The state of British politics, Warp Records parties and the Chicago Cubs’ World Series win are all on the agenda as Maximo Park frontman Paul Smith discusses the band’s new album, Risk To Exist.
Hot Press catches up with Maximo Park frontman Paul Smith on the band’s tourbus, which is on its way to Bristol for the latest date on the tour supporting their new album, Risk To Exist. Having left the Travelodge behind (“In true Alan Partridge style!” he quips), and momentarily parked the pressing issue of where he’s going to watch that night’s crunch relegation six-pointer between Sunderland and his beloved Middlesborough, Smith ponders where his group sit in the current UK rock landscape.
“A lot of the stuff I listen to isn’t really rock, I suppose,” says the affable, chatty singer. “We did a gig in Rough Trade East in London yesterday and I brought some Flying Saucer Attack reissues, an ambient techno record by Gap, and an album by The Feelies, a jingly-jangly US group from the ’80s. One of the reasons why rock bands are less visible these days is because mainstream radio is playing quite different stuff. There’s only a couple of bands they’ll play – otherwise it’s pop and R&B.
“A lot of it’s pretty good, but on the other hand, a lot of it is pretty bland. When we first started out, there were a lot of bands being played on the radio and it was a good time to be in a group. But there were also a lot of bad bands around. That’s the way the industry works; if you can print up enough copies of something that sounds like something else, there’s a good chance you’ll make some money. There is that side to it. So I don’t mourn the dearth of guitar bands out there at the moment, but I also think mainstream radio should probably be a bit more diverse.”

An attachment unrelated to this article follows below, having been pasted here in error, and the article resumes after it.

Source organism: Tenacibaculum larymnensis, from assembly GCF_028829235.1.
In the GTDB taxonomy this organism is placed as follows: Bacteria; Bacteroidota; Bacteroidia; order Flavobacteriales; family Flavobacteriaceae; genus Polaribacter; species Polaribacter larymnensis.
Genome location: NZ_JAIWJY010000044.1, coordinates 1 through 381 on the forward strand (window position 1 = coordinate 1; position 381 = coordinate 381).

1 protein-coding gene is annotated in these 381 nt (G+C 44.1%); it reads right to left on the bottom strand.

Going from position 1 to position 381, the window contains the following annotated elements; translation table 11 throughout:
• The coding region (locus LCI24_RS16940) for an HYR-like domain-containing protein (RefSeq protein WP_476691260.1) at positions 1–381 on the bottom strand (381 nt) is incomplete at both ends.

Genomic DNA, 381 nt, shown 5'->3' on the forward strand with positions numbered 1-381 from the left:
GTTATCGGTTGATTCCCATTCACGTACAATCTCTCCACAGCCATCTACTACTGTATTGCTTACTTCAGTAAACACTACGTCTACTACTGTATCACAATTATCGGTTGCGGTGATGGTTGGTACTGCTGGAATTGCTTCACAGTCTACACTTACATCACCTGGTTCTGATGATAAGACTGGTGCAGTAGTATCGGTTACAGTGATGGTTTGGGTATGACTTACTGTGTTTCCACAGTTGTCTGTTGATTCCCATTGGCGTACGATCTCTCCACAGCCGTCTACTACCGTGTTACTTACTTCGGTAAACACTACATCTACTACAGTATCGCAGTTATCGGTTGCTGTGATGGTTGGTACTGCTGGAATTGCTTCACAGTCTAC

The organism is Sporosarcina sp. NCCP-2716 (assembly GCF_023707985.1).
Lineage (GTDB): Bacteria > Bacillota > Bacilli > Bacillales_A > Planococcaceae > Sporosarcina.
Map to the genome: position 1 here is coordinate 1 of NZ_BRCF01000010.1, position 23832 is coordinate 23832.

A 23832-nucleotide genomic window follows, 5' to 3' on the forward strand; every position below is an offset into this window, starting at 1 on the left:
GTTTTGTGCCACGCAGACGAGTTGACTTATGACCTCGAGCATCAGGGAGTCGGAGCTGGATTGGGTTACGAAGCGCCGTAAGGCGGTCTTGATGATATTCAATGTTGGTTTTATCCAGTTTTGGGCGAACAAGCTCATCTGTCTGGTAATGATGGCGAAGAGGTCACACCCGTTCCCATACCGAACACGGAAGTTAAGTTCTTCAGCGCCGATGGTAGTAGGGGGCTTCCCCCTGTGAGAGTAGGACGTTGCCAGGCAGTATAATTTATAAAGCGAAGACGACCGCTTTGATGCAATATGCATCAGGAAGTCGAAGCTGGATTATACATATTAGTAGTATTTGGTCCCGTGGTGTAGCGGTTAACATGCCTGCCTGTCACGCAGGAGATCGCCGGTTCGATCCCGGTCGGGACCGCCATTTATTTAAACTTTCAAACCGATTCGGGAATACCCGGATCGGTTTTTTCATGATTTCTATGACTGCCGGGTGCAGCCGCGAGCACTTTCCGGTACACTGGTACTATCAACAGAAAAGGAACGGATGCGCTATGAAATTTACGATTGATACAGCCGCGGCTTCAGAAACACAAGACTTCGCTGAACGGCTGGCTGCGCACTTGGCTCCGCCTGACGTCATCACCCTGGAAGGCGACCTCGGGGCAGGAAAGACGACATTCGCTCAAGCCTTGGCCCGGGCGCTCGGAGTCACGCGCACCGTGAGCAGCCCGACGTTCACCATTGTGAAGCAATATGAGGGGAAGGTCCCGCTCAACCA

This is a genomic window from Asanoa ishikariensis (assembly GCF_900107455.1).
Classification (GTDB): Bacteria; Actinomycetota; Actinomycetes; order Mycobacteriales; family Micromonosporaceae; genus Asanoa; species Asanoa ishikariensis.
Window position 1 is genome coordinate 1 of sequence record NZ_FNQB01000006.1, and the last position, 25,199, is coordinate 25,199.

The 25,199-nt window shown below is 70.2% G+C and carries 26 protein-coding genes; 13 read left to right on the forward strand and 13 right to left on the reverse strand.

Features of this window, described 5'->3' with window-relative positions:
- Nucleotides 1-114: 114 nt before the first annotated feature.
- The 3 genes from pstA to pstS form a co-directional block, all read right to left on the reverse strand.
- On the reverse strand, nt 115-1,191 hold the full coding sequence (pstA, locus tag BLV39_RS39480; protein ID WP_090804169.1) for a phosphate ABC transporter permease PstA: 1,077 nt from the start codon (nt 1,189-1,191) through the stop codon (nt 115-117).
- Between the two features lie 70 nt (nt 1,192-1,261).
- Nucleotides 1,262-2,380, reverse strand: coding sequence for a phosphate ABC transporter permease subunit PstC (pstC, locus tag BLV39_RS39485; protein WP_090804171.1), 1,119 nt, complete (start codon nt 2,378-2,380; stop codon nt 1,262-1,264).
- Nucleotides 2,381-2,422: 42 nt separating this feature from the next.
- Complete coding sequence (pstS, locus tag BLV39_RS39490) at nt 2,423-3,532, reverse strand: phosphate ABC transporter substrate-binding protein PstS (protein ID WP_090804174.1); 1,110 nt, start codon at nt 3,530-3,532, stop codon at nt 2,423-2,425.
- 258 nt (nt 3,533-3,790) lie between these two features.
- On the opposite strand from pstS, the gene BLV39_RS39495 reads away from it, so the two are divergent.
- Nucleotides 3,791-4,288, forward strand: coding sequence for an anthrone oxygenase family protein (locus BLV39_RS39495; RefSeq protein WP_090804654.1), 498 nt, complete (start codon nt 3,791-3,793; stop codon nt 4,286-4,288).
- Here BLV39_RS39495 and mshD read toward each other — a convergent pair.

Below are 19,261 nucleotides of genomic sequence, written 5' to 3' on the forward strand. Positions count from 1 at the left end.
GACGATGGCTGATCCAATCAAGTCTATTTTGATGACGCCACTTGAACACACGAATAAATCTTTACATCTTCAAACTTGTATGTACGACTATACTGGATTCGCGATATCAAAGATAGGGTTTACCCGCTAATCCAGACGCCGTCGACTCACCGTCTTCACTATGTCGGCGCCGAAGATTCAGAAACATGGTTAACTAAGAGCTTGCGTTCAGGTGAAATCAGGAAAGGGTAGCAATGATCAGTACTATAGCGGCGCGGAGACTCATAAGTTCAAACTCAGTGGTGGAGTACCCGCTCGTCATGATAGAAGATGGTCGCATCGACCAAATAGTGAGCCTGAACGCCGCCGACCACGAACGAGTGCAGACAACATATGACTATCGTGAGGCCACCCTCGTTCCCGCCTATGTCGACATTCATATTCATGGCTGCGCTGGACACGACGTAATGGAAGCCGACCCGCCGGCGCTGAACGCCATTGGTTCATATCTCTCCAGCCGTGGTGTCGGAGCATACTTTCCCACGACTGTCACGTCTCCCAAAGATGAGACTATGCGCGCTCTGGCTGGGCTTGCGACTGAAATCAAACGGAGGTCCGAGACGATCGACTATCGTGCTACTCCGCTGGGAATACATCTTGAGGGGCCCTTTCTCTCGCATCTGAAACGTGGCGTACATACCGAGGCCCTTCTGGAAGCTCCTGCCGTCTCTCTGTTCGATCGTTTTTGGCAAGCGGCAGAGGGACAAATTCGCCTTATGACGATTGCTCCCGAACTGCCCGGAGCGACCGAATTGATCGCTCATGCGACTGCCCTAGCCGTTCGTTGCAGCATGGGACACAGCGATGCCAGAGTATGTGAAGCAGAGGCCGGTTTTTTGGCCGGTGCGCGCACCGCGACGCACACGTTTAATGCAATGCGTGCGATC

Although these days releasing on Cooking Vinyl, Maximo Park are by our calcuations the only guitar band ever to feature on legendary techno label Warp, who put out their first three albums. Did Paul and the boys ever run into Aphex Twin or Boards Of Canada at the Christmas bash?
“We did go to a party on a boat on the Thames,” reflects Paul. “I think I’d had too much to drink. There’s a photo of me in front of Squarepusher and he doesn’t look very happy. I’d like to apologise to him for photo-bombing him! (laughs)”.
Like many albums emerging at the moment, Risk To Exist reflects on the tumultuous state of the current international political landscape. From Maximo Park’s perspective, post-Brexit and with Labour facing into a serious election loss this summer, is it a disheartening time to be on the left in Britain?
“It is a bit,” admits Paul. “But the only way to get through that is to accept the situation and try to improve it. There’s a lot of talk on the record about empathy and solidarity; on one of the songs it says, ‘Above all, I hope I’ve been of use’. If as individuals we can say that we tried to be part of a community – and it doesn’t mean in a lovey-dovey hippy way – we’ve done something positive.
“It’s funny, the right always put their differences to one side and the left continue to bicker over small points. I suppose that’s what happens when you’re people of principle, but it doesn’t really help when you’re trying to oppose a huge force. The record does deal with the way mainstream debate has turned towards a right wing mode of thinking.”
Risk To Exist was actually recorded in Chicago and, ironically, one of the local musicians who contributed, Max Hastings, shares his name with a noted Daily Mail columnist.
“I’m hoping he wasn’t a journalist in disguise now!” laughs Paul. “He was actually the guy who activates the scoreboard at the Chicago Cubs games. While we were over there, the Cubs were about to win the World Series for the first time in 100 years. We weren’t sure if Max was going to make the session, because he might have had to activate the scoreboard! The playoffs kept going and got to game 6, then game 7. It was a pretty weird time to be over there. We were going to Max, ‘Can you get us tickets?’ He’s like, ‘No – any other time but not now. History’s in the making here!’”
Risk To Exist is out now on Cooking Vinyl.
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